Tutorial: Providing user-friendly and flexible note-tags

Help spread the word!Share on FacebookShare on TumblrTweet about this on TwitterShare on Google+Share on LinkedInShare on RedditFlattr the author

When it comes to coming up with note-tags, I think one of the most important things is whether it is user-friendly or not. When you look at a script from a user’s point of view, there are several things they have to do

  • Figure out what it does
  • Figure out how to use it
  • Writing up all  those note-tags and other required inputs
  • Hope it works

If it works, that’s great. But when it doesn’t work, then they have to figure out why it doesn’t work, and the worst thing is to realize an underscore was used instead of a hyphen, so why not try to make the process easier by providing flexible note-tags?

Background

Consider a simple notetag:

<custom value: 23>

The regex for this would be simple as well

/<custom value: (d+)>/

It works, and as long as users type the note-tag exactly as you have prescribed, but there are a few issues with this solution:

  • It is case-sensitive. If I accidentally type “Custom” instead of “custom” this value won’t be parsed, and so “it won’t work”.
  • It is space-sensitive. No space between the colon and the number? Won’t be parsed. Extra space after the number? Won’t be parsed.

Some other issues include user-preference when it comes to separating words. All of the following are possible variations that someone may naturally type

<custom value: 23>    - prefers spaces
<custom_value: 23>    - prefers pothole case
<custom-value: 23>    - prefers hyphens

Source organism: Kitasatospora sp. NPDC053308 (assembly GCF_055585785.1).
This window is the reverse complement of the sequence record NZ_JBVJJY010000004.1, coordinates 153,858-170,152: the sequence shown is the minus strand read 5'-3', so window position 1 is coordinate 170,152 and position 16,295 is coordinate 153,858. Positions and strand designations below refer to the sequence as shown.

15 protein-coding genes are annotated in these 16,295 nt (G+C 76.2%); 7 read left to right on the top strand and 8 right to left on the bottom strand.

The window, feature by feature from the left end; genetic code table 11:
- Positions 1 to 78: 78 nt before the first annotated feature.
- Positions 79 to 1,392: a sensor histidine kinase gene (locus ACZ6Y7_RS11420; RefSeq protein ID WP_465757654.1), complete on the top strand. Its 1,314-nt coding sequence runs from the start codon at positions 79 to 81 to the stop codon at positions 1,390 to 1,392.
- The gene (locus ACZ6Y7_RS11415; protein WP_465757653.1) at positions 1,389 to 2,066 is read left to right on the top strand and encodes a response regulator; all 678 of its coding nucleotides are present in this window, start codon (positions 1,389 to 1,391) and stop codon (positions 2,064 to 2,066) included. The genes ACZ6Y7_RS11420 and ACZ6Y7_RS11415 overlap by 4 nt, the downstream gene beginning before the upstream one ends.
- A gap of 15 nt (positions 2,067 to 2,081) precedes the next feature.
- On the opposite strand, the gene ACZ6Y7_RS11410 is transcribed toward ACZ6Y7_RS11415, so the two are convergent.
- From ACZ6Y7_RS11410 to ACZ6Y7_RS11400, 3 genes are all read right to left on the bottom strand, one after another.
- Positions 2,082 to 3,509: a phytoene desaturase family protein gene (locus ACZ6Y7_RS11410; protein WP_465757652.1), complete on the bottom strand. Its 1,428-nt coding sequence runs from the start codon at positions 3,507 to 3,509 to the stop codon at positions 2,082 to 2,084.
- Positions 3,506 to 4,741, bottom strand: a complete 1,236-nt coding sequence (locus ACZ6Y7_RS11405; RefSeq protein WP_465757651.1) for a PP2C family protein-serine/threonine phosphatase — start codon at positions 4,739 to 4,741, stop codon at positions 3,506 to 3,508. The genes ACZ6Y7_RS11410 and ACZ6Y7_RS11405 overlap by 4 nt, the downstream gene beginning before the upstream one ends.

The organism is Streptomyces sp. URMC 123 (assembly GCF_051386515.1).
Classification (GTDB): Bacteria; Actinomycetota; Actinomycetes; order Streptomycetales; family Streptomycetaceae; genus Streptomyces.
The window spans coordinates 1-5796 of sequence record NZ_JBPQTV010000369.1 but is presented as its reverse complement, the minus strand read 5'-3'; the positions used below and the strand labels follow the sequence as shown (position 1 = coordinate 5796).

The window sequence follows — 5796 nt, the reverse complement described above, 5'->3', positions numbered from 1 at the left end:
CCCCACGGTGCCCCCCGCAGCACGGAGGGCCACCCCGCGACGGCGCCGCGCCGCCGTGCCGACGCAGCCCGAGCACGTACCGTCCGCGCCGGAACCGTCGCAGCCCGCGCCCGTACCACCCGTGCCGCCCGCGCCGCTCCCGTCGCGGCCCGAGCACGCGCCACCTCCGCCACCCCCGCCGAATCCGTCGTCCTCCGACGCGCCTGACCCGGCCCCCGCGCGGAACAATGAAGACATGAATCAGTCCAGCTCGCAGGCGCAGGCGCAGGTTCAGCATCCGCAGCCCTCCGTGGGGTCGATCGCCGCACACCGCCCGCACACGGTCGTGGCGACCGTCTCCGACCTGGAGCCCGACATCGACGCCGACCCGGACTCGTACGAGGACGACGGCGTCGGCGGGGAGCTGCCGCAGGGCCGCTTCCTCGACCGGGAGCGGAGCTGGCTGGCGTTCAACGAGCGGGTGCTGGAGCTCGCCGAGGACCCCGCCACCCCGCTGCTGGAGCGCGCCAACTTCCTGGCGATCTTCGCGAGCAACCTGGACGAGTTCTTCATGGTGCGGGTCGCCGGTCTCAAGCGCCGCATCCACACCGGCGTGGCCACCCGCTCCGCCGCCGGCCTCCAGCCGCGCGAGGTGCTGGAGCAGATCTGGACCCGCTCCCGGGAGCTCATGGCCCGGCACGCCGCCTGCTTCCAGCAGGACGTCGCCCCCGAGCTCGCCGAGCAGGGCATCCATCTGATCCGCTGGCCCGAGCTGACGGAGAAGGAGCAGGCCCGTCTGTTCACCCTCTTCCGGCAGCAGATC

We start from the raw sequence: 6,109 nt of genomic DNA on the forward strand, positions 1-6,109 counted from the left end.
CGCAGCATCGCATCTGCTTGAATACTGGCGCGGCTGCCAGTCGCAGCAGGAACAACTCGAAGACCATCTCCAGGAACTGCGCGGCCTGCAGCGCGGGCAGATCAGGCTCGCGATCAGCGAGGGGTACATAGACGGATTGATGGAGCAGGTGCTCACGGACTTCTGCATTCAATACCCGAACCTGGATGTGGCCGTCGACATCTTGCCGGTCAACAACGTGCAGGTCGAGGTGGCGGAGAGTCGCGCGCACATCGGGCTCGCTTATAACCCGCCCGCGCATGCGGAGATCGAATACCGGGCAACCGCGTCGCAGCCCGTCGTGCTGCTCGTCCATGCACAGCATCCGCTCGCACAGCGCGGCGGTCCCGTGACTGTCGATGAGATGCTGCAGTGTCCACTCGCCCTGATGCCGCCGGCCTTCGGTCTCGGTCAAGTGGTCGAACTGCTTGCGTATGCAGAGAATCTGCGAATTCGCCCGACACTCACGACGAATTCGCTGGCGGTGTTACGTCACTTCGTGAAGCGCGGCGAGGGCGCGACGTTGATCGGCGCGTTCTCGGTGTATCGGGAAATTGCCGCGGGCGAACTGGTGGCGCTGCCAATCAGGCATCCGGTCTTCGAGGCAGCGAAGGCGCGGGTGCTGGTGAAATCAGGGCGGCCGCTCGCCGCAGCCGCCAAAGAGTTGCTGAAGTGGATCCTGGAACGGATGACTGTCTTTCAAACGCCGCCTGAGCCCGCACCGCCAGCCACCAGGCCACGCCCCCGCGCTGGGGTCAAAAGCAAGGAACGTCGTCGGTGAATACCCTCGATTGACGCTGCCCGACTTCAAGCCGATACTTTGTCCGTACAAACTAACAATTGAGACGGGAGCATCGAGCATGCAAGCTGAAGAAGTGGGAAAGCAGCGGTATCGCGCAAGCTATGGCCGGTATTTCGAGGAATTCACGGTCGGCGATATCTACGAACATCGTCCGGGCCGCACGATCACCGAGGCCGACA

<customValue: 23>     - prefers camelcase or pascal case

Specific characters aside, some people might just like to line everything up neatly:

<custom value:   112> 
<custom value:    23>

Techniques

My choice of note-tagging addresses all of these possible preferences. Although it makes the regex look unnecessarily long, it does not take much effort to write or maintain. The same note-tag I presented above would be parsed using this regex:

/<custom[-_ ]?value:s*(d+)s*>/i

Things to note:
I allow users to choose between a hyphen, underscore, space, or no separator at all.

[-_ ]?

I allow users to choose how much white-space they want before and after the data

s*

I allow users to choose whatever case they want to type in with the `i` modifier at the end of the expression.

Closing

There are of course many more things you could do to make your note-tags flexible, such as allowing users to split it across multiple lines, or adding support for white-space in various places. Some users might prefer to use a completely different set of characters to separate words.

I would typically just go with the tips shown above as I don’t think it is necessary to do much more beyond that. The purpose is to reduce the chances of user-error, and those are probably the more common issues.

Help spread the word!Share on FacebookShare on TumblrTweet about this on TwitterShare on Google+Share on LinkedInShare on RedditFlattr the author

You may also like...

1 Response

  1. eivl says:

    How nice, thanks! =)

Leave a Reply

Your email address will not be published.

To create code blocks or other preformatted text, indent by four spaces:

    This will be displayed in a monospaced font. The first four 
    spaces will be stripped off, but all other whitespace
    will be preserved.
    
    Markdown is turned off in code blocks:
     [This is not a link](http://example.com)

To create not a block, but an inline code span, use backticks:

Here is some inline `code`.

For more help see http://daringfireball.net/projects/markdown/syntax